Is the concept of “you” continuous or does the past “you” continually fade into the present and future “you”? (Yes, it’s both.)  Considering that your body, your mind, and your memories are changing over time, what part of “you” sticks around? (My essence, my soul, my identity).

Now that I’ve answered both questions in brief, I will expand, as I am wont to do!

I once had a revelation about myself that I told my daughter: You may have changed a great deal since childhood, but whatever you were good at and interested in when you were 10 will come back around when you are an adult. Cee’s On the Hunt for Joy challenge has a theme related to this: rediscovering your childhood joys.

For me, it was art (I drew and doodled incessantly) , languages (I fell in love with Spanish in 5th grade), cultures (I was fascinated by the pictures in my parents’ National Geographic magazines), cats (I have always had one as a pet, except when my son had allergies growing up), and writing (I wrote many stories and even a short novel when I was a kid).

This is one of my more recent drawings – it’s a combination of drawing and watercolor. First, I chose a photograph I had taken. Then I drew it freehand with black pigment liner. Then I used watercolor pencils for the color and background.
Another of my obsessions – cats. This is the best cat drawing I have done, but not the only or most recent one!

Another art form I love is photography, as any reader of my blog knows. I first started taking pictures with a Brownie black & white camera when I was about 10.

I took these photos of my friends with my Brownie camera in 1966!

In high school, I bought an Olympus SLR and got “serious” about photography. It helped that I had a boyfriend who was a photographer, and he taught me how to develop my black and white pictures. Later I installed my own mini darkroom in the second bathroom of an apartment I lived in in college.

In my late teens and early adulthood, for years I tried to become something that I couldn’t become – a musician (I’m not very talented in music, much as I love it), a best-selling author (I don’t have the discipline), a counselor (I have trouble giving advice on the spot) – and then I dreamed of being something that I could become, but didn’t: a linguist, an anthropologist, a translator at the United Nations – and finally became something I’d thought about in childhood but never thought I could become: a teacher. One of my sisters was a great teacher and she was very patient. I have never been patient.

I wasn’t actually a great teacher. I was, in fact, mediocre as a classroom teacher, and kept losing classroom teaching jobs. I was better at being a “pull-out” resource teacher (teaching ESL and bilingual literacy to smaller groups of students who came to me during their classroom’s literacy time). I was better at this because I didn’t have to worry about 10 things at once and didn’t have to keep track of 20+ kids at the same time. I also love languages and was very passionate about language acquisition and a strong advocate for bilingual education. So that job (where I spent more years and was happy) utilized more of my strengths: using Spanish every day, teaching English as a second language, enthusiasm about learning, working with students, doing creative holiday projects and writing projects with them.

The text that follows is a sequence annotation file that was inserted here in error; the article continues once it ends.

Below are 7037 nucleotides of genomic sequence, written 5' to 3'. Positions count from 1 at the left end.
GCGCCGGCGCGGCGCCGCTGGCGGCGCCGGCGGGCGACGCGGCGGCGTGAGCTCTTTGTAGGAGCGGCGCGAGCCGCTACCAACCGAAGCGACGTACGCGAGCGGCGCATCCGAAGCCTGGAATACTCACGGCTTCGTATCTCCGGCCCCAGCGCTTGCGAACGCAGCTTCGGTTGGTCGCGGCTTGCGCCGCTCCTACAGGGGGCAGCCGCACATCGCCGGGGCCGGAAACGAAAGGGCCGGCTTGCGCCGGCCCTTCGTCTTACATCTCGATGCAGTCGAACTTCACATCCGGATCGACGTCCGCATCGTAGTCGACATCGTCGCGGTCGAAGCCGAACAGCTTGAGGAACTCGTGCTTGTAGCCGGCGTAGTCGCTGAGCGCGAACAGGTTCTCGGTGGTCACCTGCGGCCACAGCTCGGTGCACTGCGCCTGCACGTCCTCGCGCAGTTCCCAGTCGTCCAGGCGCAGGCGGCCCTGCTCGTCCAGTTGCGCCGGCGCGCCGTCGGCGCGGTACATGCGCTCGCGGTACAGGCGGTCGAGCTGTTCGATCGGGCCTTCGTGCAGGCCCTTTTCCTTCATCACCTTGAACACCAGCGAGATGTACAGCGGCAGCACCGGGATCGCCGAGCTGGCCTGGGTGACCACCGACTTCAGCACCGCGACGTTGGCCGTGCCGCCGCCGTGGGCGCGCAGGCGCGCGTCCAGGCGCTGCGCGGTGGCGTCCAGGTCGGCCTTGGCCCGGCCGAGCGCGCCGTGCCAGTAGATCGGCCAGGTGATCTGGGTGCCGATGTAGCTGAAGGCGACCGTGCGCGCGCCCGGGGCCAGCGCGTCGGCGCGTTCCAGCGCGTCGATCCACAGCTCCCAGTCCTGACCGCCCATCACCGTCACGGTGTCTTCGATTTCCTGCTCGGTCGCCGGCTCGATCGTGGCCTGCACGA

I started a paper recycling club at my school one year, and this is me receiving an award worth $200 for the paper recycling we did. The money was used for the school’s club fund. I have always been passionate about environmental issues.

On the other hand, classroom teaching emphasized my weaknesses – midway through my teaching career, I found out I have ADHD (Attention Deficit Hyperactive Disorder). This is not a good thing to have if you are a teacher but at least I knew it wasn’t because I was a failure – at discipline, executive functioning, at remembering to send in my attendance every morning, at trying but never succeeding at being organized. This diagnosis helped me become more accepting of who I am and not ashamed of what I am not.

Now I’m happily retired and doing the things I used to spend hours doing when I was a kid: drawing, writing, learning foreign languages, pursuing intellectual interests such as politics, international affairs, and traveling (I didn’t do these last few much as a kid, although I have fond memories of family trips and I never avoided controversial topics with my parents, which didn’t always work out very well). I love other cultures and seeing new things.

Here I am with my cousins in Tanzania in 2018 (that’s me in the light colored shirt) – we are about to learn a traditional dance in a Maasai village.

These interests have always been a part of me, even though I have evolved a great deal in my journey of self-discovery. I’m not so hard on myself as I used to be. Finding out about having ADHD was a revelation about my entire life – why it was hard for me to make new friends, why I daydreamed so much, why I talked out of turn in school, why I was a “slow reader” (I wasn’t slow – I just got distracted so that by the time I had finished a page, I couldn’t remember what I’d read and had to go back and read it again), and why I was constantly losing things.

Besides the self-discovery that comes with maturity, I look back at my life and sometimes feel I really haven’t changed that much. I’m still me. I sometimes think I’m still that girl I was in high school. I still have the same soul, which I will have until my dying day. I carry buried memories and emotions of the last 68 years in my brain, but I can’t remember what I ate for lunch yesterday, because that doesn’t matter. I have a good life – everything I need and much of what I want. I’ve been lucky, I know that and I am grateful.